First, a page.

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Should I Get A Guide?


cyclonebass

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I'm coming down to TR monday and fishing in the winter bass series with a buddy next Saturday. While down there, I want to try to do some fly fishing on Taneycomo for a day or two. I am new to fly fishing and have only been on one fly fishing trip (yellowstone, and it was awesome!). Would it be worth it to hire a guide or is Taneycomo an easy lake to pattern for a novice? I am leaning towards hiring a guide, but if you all think should be able to get on a fish or two without a guide, I will reconsider. I also want to mention I am catch and release angler and will not be keeping any of my catch.

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I'm coming down to TR monday and fishing in the winter bass series with a buddy next Saturday. While down there, I want to try to do some fly fishing on Taneycomo for a day or two. I am new to fly fishing and have only been on one fly fishing trip (yellowstone, and it was awesome!). Would it be worth it to hire a guide or is Taneycomo an easy lake to pattern for a novice? I am leaning towards hiring a guide, but if you all think should be able to get on a fish or two without a guide, I will reconsider. I also want to mention I am catch and release angler and will not be keeping any of my catch.

It's always great if you can hire a guide on new waters even if its just for a half day. The guide will help you with local patterns, direct you to holding areas, techniques, and if new to fly fishing help you with casting and learning to mend. There are many great fly fishing guides on Taneycomo and some frequent this forum. Have a great time on this Ozarks jewel and let us know how you do.

Dano

Glass Has Class

"from the laid back lane in the Arkansas Ozarks"

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Maybe I think trout are too easy. If you can't catch farm fed trout you aren't much of a fisherman in my book. Catching savvy old trout might be a different issue but if you really want the big ones you just have to up the size of your presentation and sacrifice the numbers for quality.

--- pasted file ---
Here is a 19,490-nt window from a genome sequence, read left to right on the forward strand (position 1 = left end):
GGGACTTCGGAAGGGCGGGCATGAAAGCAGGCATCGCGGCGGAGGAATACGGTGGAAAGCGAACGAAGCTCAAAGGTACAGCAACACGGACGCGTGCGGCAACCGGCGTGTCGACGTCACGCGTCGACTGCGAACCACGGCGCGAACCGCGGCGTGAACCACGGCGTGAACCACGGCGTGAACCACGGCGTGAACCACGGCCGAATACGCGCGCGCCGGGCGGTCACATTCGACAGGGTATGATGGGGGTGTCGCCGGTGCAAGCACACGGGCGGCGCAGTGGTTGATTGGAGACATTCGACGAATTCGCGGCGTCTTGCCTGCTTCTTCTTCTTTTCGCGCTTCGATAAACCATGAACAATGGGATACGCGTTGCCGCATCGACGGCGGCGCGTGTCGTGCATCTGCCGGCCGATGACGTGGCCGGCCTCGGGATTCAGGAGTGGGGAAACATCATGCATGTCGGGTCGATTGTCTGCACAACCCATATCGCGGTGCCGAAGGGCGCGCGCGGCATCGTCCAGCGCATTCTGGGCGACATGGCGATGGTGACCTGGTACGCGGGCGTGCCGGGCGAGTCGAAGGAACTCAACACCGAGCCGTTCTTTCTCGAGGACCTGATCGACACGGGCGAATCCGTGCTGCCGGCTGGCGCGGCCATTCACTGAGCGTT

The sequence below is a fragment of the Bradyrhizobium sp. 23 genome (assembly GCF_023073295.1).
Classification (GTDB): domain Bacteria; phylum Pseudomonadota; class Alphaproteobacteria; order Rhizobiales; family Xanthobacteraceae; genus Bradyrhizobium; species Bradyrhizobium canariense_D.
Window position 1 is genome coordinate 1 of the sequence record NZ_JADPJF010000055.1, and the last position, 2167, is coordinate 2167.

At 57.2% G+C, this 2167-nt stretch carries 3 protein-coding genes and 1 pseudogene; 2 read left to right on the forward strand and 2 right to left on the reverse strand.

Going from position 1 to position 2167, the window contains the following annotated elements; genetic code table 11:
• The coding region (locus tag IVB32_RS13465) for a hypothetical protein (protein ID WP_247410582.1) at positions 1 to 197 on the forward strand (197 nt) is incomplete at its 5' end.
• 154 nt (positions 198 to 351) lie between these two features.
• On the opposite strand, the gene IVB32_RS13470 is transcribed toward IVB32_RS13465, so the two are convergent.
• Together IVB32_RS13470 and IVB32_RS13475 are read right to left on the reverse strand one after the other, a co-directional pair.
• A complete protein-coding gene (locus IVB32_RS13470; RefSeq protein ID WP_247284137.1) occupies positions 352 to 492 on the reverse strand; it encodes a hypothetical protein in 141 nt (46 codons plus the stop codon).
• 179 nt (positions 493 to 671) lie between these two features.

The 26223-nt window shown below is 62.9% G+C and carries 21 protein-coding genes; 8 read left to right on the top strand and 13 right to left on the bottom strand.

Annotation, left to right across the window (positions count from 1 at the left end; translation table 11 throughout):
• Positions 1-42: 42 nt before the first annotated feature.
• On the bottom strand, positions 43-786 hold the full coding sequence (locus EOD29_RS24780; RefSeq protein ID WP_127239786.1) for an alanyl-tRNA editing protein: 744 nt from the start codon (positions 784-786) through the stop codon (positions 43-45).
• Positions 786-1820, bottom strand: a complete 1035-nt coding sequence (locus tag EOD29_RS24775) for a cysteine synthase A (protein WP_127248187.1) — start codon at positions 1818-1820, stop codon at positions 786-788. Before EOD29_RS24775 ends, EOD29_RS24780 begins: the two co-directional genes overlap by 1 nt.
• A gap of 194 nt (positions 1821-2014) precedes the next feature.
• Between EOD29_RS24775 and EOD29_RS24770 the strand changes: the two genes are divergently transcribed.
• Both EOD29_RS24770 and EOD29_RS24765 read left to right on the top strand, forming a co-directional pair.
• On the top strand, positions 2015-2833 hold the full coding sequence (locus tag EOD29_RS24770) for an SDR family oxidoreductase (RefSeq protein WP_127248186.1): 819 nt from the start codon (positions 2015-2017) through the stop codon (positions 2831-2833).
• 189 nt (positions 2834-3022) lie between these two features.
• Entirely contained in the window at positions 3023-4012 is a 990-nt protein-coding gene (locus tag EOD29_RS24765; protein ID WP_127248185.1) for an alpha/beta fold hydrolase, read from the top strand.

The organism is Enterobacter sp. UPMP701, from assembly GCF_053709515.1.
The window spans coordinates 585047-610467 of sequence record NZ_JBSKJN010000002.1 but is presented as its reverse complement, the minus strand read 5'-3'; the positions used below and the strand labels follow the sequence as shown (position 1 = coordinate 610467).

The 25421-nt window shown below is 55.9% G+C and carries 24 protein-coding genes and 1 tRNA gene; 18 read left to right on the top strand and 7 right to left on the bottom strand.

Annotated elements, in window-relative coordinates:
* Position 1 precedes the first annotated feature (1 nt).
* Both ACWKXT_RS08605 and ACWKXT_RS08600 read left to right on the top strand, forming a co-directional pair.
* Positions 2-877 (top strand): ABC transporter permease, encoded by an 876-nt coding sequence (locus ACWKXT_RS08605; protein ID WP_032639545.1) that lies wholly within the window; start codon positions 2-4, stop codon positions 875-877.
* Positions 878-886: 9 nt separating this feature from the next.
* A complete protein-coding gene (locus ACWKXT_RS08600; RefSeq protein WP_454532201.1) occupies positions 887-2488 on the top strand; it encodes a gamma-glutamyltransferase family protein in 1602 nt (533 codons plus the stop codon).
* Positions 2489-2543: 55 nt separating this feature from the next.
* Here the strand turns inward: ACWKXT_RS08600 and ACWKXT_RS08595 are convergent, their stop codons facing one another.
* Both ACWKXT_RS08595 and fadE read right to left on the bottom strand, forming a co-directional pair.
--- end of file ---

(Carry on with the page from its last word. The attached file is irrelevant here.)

"May success follow your every cast." - Trav P. Johnson

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If you're fishing during the middle of the week it should be pretty easy, I have thought of hiring a guide on weekends to just play blocker and run people off so I could find a spot!

Seriously, you should do fine in the upper part nearest the Dam. Like Trav said, there's boatload of stocker trout up there that aren't super picky. I've taken newbies there and had them catching dozens of trout the first time with the scud/indicator rig. Simple.

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It's really pretty simple... easy or not, a new place fishing a new way, you'll frustrate your self trying to figure out the lake and especially the generation patterns. Right now they're running water at varied speeds all during the day which is frustrating even the most experienced guides. Have to change what we're doing on an hourly basis.

If you can afford a guide, hire one for a half day the first day you're here and you'll have an idea what to do for the rest of your trip.

I would suggest Brett Rader, Chuck Gries, Steve Dicky or Bill Babler... and there are a few others too.

Lilleys Landing logo 150.jpg

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Thanks for the advice from all of you. I had decided to hire a guide, but all the guides I called are booked, some until late October. I still plan on going Tuesday or Wednesday and maybe I will get lucky and figure out the fish. If I don't catch one, I will still enjoy it. Fly fishing is new to me and I am just excited I get to try it again. I am from Iowa and we don't have many, if any, trout streams around my part of the state.

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I hear ya about living in Iowa. I live in Iowa myself and it is tough to get a lot of practice in with the fly rod.

I am an Iowa boy as well. Des Moines born and raised. I learned most of my basics there including quite a bit of fly fishing below Red Rock Dam. Lots of pike and whites on small bucktails. Used to fish the Raccoon River with a fly rod for monster carp. Now that was actually pretty fun!

"May success follow your every cast." - Trav P. Johnson

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